New controls put paid to free street parking

Illawarra Mercury

Wednesday 17 July 2002

Illawarra motorists have less than a week left of free on-street parking before they once again get nailed by the “grey ghosts".

From Monday, council-authorised parking officers will walk the beat, issuing infringement notices to illegally parked vehicles.

Wollongong City Council will introduce five specially trained parking officers.

It's all part of the region's local councils acting to assume responsibility for parking by-law enforcement from NSW Police.

The statewide initiative was finalised when an amendment to the Local Government Act 1993 was passed by Parliament last month.

All NSW local government authorities will assume control for parking patrols from Monday.

Wollongong Police traffic services senior constable Glenn Hall said three parking police who had recently left the service had not been replaced, in anticipation of the responsibility being handed to councils.

And that meant a free parking bonanza for motorists until the handover. In the interim, police officers were asked to take on parking inspection in addition to other duties - no small order - while council rangers at Shellharbour and Kiama councils concentrated only on illegal parking in disabled bays.

Wollongong City Council general manager Rod Oxley said the reintroduction of parking patrols would end the “free run" many CBD motorists had enjoyed for the past six months. He could not confirm whether the council would also push for CBD parking meters.

“That's subject to further investigation," he said.

“We're doing a broader traffic management and parking study and whether that is an outcome ... I can't speculate at this stage."

Environment and health manager Lisa Miller said a council report on street parking would look at the effect of similar meter installations in other councils.

Shellharbour council spokesperson Frank Boom said the council planned to have its five general rangers assume parking patrol duties.

He said it was unlikely Shellharbour would install parking meters in the near future.

“It's not something we would recommend - I don't think there's a need in Shellharbour,” he said.

Kiama council acting general manager Brian Whittaker said Kiama would not be looking at employing a full-time parking patrol officer.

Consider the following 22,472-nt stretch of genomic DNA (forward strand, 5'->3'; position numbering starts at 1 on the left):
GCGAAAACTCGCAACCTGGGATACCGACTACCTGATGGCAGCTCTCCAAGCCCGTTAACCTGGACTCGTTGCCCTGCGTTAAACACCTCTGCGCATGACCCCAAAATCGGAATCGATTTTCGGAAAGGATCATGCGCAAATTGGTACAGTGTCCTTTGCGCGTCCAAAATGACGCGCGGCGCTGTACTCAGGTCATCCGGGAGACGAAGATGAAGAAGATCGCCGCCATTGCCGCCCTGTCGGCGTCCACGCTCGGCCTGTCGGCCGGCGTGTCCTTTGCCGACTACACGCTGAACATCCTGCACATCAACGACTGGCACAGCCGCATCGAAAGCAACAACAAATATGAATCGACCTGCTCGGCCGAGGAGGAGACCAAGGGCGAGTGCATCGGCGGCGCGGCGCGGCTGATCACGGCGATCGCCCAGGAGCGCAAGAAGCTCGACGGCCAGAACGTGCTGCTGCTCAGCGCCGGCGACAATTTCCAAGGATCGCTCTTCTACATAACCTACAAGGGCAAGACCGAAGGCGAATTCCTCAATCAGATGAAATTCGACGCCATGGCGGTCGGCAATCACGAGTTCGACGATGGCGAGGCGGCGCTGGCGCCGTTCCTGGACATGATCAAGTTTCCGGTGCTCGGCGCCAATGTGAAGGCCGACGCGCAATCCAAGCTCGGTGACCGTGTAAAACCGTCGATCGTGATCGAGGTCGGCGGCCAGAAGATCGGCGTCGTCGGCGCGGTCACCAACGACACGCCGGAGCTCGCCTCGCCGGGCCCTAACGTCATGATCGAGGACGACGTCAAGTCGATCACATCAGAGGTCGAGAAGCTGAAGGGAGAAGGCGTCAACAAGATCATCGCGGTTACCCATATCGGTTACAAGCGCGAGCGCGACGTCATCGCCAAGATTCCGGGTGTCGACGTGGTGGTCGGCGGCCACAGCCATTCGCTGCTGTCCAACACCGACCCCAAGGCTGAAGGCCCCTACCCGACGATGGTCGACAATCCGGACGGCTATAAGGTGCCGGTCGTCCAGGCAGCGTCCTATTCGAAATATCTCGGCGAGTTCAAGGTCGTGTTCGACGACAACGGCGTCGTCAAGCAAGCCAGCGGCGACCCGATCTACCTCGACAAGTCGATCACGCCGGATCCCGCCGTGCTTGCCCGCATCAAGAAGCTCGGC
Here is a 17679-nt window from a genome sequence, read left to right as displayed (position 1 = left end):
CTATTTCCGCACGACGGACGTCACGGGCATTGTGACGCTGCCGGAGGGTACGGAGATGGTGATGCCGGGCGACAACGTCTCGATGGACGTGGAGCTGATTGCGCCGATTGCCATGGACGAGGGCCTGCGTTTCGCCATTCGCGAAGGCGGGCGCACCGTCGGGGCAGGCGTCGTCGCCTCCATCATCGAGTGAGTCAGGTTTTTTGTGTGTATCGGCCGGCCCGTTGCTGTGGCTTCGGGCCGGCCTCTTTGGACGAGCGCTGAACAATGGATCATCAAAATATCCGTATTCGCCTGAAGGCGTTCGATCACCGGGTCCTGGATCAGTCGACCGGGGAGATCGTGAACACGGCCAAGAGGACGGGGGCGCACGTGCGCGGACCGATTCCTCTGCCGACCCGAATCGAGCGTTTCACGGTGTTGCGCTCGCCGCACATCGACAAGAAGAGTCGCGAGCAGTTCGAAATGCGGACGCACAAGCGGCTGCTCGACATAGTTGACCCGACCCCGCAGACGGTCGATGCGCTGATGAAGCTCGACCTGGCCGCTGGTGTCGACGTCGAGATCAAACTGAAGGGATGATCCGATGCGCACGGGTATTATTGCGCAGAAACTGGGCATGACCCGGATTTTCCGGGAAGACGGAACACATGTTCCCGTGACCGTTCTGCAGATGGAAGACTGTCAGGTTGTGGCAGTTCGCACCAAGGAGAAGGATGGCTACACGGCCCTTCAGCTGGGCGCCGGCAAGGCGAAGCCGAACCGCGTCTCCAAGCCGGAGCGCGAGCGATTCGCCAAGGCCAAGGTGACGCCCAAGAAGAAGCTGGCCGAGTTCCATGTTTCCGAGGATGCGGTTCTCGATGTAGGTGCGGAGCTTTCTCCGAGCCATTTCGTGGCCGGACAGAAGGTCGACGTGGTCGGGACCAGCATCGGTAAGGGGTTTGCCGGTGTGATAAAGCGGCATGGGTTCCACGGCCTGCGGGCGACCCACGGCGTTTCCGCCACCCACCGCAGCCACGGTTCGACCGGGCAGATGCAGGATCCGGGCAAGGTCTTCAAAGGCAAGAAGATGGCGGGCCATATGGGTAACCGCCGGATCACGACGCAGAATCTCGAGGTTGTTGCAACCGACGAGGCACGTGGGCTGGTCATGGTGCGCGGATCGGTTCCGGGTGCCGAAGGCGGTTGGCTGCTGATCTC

None of the three councils had assessed projected revenue from the parking patrols, but expected it would go into council consolidated revenue and be put toward public works.


The ongoing saga

* June 1996: Mosman councillor Harold Scruby calls for the handing over of parking by-law enforcement to local councils.

* March 1998: Police Commissioner Peter Ryan pushes for police to retain on-street parking enforcement “in order to maximise a police presence on the streets".

* November 1999: A highly critical NSW Auditor-General's report recommends the Police Service be stripped of its power to issue parking tickets.

* November 1999: NSW parking police threaten industrial action unless they are guaranteed a police-to-council handover will not take place.

* January, May, October 2000: Local Government Association puts in three separate submissions that councils should hand out parking infringements statewide.

* January 2002: Lake Illawarra Area Command parking officer Carol Upward is the “last woman standing" in Wollongong after her last colleague resigns.

* February 2002: Local Government Association meets to finalise negotiations for a handover.

* June 2002: Local Government Amendment (Enforcement of Parking and Related Offences) Bill 2002 passed.

* July 2002: Parking by-law enforcement responsibility formally handed over from NSW Police Service to local government authorities.